author = {Biljecki, Filip and Chow, Yoong Shin},
 doi = {10.1016/j.compenvurbsys.2022.101809},
 journal = {Computers, Environment and Urban Systems},
 pages = {101809},
 title = {Global Building Morphology Indicators},
 volume = {95},
 year = {2022}
}

Part 1: Metrics

Despite the omnipresence of urban morphology analyses, especially in domains such as urban microclimate, there is no consensus on the metrics. Based on a systematic review, we put together a structured list of hundreds of indicators that are commonly used to describe the built form quantitatively. Please see the paper for more information about the approach and comprehensive list.

Illustration of contextual aspects computed at the building level based on its surroundings.
Illustration of contextual aspects computed at the building level based on its surroundings.

Part 2: Software

A pillar of our work is a tool for computing these building metrics. The tool, released open-source, is implemented in a database, facilitating large-scale and big data analyses.

Flow of the system. The datasets in the square brackets are those that we have used for generating the dataset, while the software is agnostic supporting other formats and datasets as well. All the computations are performed and kept in the database, which allows easy query and extraction of data. Our export scripts support multiple geospatial formats.
Flow of the system. The datasets in the square brackets are those that we have used for generating the dataset, while the software is agnostic supporting other formats and datasets as well. All the computations are performed and kept in the database, which allows easy query and extraction of data. Our export scripts support multiple geospatial formats.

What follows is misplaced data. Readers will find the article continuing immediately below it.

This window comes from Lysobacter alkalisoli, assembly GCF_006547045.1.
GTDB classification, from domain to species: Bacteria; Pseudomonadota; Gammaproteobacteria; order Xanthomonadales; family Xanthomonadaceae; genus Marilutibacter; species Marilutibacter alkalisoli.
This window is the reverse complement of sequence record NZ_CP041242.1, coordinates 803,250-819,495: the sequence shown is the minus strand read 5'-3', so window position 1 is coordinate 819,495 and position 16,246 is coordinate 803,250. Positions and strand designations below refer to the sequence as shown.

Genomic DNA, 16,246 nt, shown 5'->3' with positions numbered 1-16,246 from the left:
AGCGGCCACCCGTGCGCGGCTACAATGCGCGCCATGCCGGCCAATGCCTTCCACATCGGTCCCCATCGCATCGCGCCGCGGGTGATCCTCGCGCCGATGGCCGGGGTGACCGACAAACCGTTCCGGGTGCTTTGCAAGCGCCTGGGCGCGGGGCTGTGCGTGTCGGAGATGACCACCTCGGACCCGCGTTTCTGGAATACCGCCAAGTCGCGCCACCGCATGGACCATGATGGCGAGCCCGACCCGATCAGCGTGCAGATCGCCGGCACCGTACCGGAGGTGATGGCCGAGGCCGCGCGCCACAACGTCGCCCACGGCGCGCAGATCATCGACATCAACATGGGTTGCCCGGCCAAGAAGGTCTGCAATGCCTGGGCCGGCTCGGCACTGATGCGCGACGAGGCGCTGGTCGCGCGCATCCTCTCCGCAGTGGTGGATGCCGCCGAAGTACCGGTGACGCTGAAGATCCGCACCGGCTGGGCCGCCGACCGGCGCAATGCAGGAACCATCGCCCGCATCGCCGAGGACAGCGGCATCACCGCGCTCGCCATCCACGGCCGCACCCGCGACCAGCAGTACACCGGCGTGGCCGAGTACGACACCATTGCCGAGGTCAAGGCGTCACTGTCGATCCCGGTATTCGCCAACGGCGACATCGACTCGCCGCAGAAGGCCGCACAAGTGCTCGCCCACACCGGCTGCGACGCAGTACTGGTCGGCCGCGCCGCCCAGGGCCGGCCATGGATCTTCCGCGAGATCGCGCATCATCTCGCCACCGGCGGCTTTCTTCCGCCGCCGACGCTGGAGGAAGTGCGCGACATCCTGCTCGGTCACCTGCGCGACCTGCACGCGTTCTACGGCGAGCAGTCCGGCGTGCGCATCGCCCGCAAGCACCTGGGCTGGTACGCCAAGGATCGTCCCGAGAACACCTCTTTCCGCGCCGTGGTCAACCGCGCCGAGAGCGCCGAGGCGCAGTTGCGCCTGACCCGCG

Part 3: Dataset

We ran the tool on selected cities and countries around the world and produced a series of open datasets. Their download links are listed at the website at different hierarchical levels (e.g. building and grid level). Please go to the GBMI Data Repository to explore more. For more details about the structure, please refer to the paper.

Here are some insights in the produced datasets.

Example of computed indicators at different levels for a part of London. Sources of building and administrative data: (c) OpenStreetMap contributors, GADM.
Example of computed indicators at different levels for a part of London. Sources of building and administrative data: (c) OpenStreetMap contributors, GADM.

A map visualising the spatial pattern of the minimum distance among buildings in high-resolution tiles across Singapore. The photographs are courtesy of Unsplash contributors.